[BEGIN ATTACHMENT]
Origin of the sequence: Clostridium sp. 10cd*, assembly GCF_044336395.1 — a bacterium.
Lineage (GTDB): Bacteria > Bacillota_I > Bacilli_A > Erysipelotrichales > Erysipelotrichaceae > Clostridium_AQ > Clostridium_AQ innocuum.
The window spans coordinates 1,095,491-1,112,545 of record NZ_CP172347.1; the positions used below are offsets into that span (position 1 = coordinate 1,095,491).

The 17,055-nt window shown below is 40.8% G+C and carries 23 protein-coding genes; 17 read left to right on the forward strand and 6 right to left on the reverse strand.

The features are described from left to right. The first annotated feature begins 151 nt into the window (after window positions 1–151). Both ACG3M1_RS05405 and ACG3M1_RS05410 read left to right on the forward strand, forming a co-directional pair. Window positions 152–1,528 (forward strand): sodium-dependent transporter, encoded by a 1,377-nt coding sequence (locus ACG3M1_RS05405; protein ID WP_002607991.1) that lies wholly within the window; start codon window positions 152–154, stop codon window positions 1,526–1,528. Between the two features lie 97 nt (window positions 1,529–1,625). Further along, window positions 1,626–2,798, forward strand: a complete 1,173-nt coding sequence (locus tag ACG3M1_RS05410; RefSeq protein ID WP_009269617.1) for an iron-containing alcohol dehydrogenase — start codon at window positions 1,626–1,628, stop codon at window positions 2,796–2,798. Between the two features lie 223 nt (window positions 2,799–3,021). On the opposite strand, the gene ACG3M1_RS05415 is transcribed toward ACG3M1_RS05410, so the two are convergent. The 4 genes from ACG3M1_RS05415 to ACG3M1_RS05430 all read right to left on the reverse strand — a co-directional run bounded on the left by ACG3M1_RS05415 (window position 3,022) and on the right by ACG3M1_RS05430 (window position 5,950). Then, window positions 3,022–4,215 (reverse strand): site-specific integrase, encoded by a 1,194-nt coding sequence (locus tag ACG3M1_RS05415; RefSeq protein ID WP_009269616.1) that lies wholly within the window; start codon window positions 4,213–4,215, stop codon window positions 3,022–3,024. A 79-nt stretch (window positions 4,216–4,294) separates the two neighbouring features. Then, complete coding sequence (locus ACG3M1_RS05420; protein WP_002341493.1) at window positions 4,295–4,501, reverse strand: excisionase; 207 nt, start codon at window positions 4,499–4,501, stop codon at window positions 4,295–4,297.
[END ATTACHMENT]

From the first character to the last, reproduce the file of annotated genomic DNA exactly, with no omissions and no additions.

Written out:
Origin of the sequence: Clostridium sp. 10cd*, assembly GCF_044336395.1 — a bacterium.
Lineage (GTDB): Bacteria > Bacillota_I > Bacilli_A > Erysipelotrichales > Erysipelotrichaceae > Clostridium_AQ > Clostridium_AQ innocuum.
The window spans coordinates 1,095,491-1,112,545 of record NZ_CP172347.1; the positions used below are offsets into that span (position 1 = coordinate 1,095,491).

The 17,055-nt window shown below is 40.8% G+C and carries 23 protein-coding genes; 17 read left to right on the forward strand and 6 right to left on the reverse strand.

The features are described from left to right. The first annotated feature begins 151 nt into the window (after window positions 1–151). Both ACG3M1_RS05405 and ACG3M1_RS05410 read left to right on the forward strand, forming a co-directional pair. Window positions 152–1,528 (forward strand): sodium-dependent transporter, encoded by a 1,377-nt coding sequence (locus ACG3M1_RS05405; protein ID WP_002607991.1) that lies wholly within the window; start codon window positions 152–154, stop codon window positions 1,526–1,528. Between the two features lie 97 nt (window positions 1,529–1,625). Further along, window positions 1,626–2,798, forward strand: a complete 1,173-nt coding sequence (locus tag ACG3M1_RS05410; RefSeq protein ID WP_009269617.1) for an iron-containing alcohol dehydrogenase — start codon at window positions 1,626–1,628, stop codon at window positions 2,796–2,798. Between the two features lie 223 nt (window positions 2,799–3,021). On the opposite strand, the gene ACG3M1_RS05415 is transcribed toward ACG3M1_RS05410, so the two are convergent. The 4 genes from ACG3M1_RS05415 to ACG3M1_RS05430 all read right to left on the reverse strand — a co-directional run bounded on the left by ACG3M1_RS05415 (window position 3,022) and on the right by ACG3M1_RS05430 (window position 5,950). Then, window positions 3,022–4,215 (reverse strand): site-specific integrase, encoded by a 1,194-nt coding sequence (locus tag ACG3M1_RS05415; RefSeq protein ID WP_009269616.1) that lies wholly within the window; start codon window positions 4,213–4,215, stop codon window positions 3,022–3,024. A 79-nt stretch (window positions 4,216–4,294) separates the two neighbouring features. Then, complete coding sequence (locus ACG3M1_RS05420; protein WP_002341493.1) at window positions 4,295–4,501, reverse strand: excisionase; 207 nt, start codon at window positions 4,499–4,501, stop codon at window positions 4,295–4,297.